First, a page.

2020 Mitsubishi Outlander Sport

2020 Mitsubishi Outlander Sport

When it comes to subcompact crossovers and SUVs, Mitsubishi makes one that satisfies customers a lot. In fact, more returning customers trade in for another one than any vehicle in its class.

That vehicle is the Mitsubishi Outlander Sport.

Why do its owners trade in for a newer one than any other vehicle in its class? The Outlander Sport has been with us since 2011 and have undergone various improvements and updates to keep it fresh. For 2020, Mitsubishi underwent another round of updates to match its corporate design language and to improve the drivability of the Outlander Sport.


How well did Mitsubishi succeed in their latest update on the Outlander Sport?

New for 2020 is a new front end that features the global Dynamic Shield design language. The grille is bolder and angled, along with a new set of LED headlamps and bumper trim. They also included a new lamp area for turn signals and fog lamps, if equipped. The rear end receives a new set of tail lamps that appears to be larger and more three-dimensional than before. The rear bumper adds a more prominent diffuser at the bottom.

Everything else remains the same. The doors open big for easy access and exit. Ground clearance is at 8.5 inches, high enough to clear many obstacles that would stop mere automobiles. Still, the Outlander Sport is a distinctive small SUV to stand out in a crowd.


Over the years, Mitsubishi has worked on adding more value inside of the Outlander Sport. For 2020, the infotainment touchscreen now dominates the center stack – measuring at a maximum 8 inches diagonally. The rest of the Outlander Sport’s instrument panel remains the same, familiar and quite good.

The seats now feature new fabrics and upholstery across all trims. Our GT tester offered a suede-like patterned upholstery that is more comfortable than before. The front seats are big and offer plenty of adjustment to get comfortable. Room for five is possible, as rear seat comfort is very good overall. Cargo space is generous, starting at 21.7 cubic feet with all seats up, expanding to 49.5 cubic feet all the way to the front seats. In all, it is a tall and wide space to load up for the journey.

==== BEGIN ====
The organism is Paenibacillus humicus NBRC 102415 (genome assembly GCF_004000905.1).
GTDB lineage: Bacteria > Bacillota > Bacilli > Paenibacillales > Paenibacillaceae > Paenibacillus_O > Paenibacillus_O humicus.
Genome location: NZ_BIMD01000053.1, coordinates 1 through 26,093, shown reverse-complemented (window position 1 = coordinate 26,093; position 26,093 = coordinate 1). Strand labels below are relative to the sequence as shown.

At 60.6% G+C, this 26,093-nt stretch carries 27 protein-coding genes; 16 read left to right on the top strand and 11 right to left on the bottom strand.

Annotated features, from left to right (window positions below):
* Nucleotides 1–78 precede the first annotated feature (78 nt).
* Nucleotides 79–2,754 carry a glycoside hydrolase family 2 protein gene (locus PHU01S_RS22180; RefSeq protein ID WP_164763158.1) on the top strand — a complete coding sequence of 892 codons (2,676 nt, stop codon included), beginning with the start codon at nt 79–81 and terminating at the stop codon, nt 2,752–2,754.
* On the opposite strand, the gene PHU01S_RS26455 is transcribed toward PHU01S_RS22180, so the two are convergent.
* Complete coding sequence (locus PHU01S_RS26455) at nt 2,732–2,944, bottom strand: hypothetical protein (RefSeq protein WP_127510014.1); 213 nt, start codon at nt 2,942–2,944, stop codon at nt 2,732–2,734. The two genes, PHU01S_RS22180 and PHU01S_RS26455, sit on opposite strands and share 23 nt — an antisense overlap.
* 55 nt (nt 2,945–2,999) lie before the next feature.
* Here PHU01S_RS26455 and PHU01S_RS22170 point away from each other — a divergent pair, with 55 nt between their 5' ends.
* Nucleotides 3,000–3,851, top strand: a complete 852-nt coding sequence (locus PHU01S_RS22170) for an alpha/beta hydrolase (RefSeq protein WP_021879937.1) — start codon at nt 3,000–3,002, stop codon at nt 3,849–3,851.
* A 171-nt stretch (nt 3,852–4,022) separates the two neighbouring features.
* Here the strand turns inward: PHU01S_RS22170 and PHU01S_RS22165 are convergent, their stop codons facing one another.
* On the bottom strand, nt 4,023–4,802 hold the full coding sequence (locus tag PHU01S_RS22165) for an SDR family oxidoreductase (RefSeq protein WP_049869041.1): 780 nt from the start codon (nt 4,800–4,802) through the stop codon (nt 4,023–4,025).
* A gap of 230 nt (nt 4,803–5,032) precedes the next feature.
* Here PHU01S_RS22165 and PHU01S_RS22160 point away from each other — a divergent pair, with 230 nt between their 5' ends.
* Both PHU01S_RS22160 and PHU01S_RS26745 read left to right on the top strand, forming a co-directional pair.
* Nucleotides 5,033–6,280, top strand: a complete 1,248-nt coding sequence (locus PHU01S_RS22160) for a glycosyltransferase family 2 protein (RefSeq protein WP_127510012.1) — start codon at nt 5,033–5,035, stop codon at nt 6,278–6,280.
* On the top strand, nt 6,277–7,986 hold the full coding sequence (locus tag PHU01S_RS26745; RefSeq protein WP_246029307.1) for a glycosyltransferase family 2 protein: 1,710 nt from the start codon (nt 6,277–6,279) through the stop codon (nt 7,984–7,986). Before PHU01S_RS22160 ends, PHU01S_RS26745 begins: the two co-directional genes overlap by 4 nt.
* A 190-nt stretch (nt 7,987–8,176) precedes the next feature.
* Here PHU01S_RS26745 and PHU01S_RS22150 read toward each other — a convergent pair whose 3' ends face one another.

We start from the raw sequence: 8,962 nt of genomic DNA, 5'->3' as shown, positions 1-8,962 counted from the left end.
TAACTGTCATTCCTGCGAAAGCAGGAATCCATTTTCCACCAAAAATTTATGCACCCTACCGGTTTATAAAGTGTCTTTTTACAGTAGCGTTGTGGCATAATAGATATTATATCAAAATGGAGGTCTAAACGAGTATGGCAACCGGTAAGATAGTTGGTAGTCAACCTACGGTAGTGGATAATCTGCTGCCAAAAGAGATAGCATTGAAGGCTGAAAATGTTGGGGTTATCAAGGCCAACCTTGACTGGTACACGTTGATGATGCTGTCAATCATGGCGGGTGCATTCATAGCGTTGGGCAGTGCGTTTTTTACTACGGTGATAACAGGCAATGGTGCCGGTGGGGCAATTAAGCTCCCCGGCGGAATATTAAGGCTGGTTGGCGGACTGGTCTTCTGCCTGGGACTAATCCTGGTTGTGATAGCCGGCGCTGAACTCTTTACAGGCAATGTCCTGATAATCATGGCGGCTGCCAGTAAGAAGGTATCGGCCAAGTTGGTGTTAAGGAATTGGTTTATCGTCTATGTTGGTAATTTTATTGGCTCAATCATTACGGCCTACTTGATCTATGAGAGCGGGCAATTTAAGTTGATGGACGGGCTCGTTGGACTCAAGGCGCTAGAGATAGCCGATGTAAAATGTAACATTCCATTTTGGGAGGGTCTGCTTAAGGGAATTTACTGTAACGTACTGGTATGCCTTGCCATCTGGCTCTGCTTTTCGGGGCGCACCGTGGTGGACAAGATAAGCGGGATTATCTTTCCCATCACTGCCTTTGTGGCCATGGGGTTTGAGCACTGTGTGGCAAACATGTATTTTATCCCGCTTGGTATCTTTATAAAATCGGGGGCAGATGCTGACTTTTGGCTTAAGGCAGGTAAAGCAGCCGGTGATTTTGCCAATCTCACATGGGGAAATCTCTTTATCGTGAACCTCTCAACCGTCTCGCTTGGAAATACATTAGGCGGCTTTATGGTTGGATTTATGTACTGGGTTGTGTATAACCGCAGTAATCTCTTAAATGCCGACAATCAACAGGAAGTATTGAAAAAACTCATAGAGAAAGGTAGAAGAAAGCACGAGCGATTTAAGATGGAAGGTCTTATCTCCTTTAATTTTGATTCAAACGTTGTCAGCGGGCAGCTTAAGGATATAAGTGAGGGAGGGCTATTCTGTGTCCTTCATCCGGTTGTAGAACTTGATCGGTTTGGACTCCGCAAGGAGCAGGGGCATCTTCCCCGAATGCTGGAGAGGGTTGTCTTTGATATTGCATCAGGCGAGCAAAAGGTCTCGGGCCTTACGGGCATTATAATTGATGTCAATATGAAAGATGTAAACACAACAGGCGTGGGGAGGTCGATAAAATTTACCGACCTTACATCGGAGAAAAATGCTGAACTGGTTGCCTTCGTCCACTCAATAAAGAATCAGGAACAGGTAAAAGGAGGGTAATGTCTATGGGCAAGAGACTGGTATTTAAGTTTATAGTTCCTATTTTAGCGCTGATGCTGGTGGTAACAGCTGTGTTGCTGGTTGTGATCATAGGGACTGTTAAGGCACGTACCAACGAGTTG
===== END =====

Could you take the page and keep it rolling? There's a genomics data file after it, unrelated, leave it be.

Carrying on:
You have two engines available on the Outlander Sport. You can get a 2.0-liter engine for the ES and SE models. However, the pick of the range is the 2.4-liter four-cylinder MIVEC engine in our GT tester. With 168 horsepower and 167 pound-feet of torque, this is the engine you need for every situation, such as snow, ice, and heading down a gravel road. Mitsubishi connected this engine to a vastly improved Continuously Variable Transmission, with better throttle response and shifts. Customers can choose between front-wheel drive and All-Wheel Control across all trim levels. In terms of fuel economy, we averaged 25.7 MPG.

When driving the Outlander Sport, you will appreciate how well it goes about its business. There had been improvements on ride quality thanks to an approach toward a balanced ride that absorbs bumps and potholes extremely well, even with an 8.5-inch ground clearance. That ground clearance also yields softer corners with controlled lean and roll through the turns.


The steering wheel is perfectly weighted for better control and on-center feel, yet it adequately provides enough effort in turning. It has a tight turning radius, which makes getting out of tight situations easier. Brakes are very good with good power on normal and panic stops.

Pricing for the Outlander Sport starts at $22,495 for an ES 2.0 model with front-wheel drive.. Our GT 2.4 tester with AWC came with a sticker price of $28,790.

Since the first Outlander Sport was introduced, the entire segment has grown exponentially. Competitors include the Chevrolet Trax, Ford EcoSport, Jeep Renegade, Fiat 500X, Toyota C-HR, Nissan Kicks, Mazda CX-3, Subaru Crosstrek, Honda HR-V, Hyundai Kona, and Kia Soul.


The Outlander Sport could be considered the elder statesman of the subcompact SUV/CUV pack. However, the refresh for 2020 makes it even more competitive in its segment. That is good news for Mitsubishi - and for you.

Story Credits: CarSoup Editors

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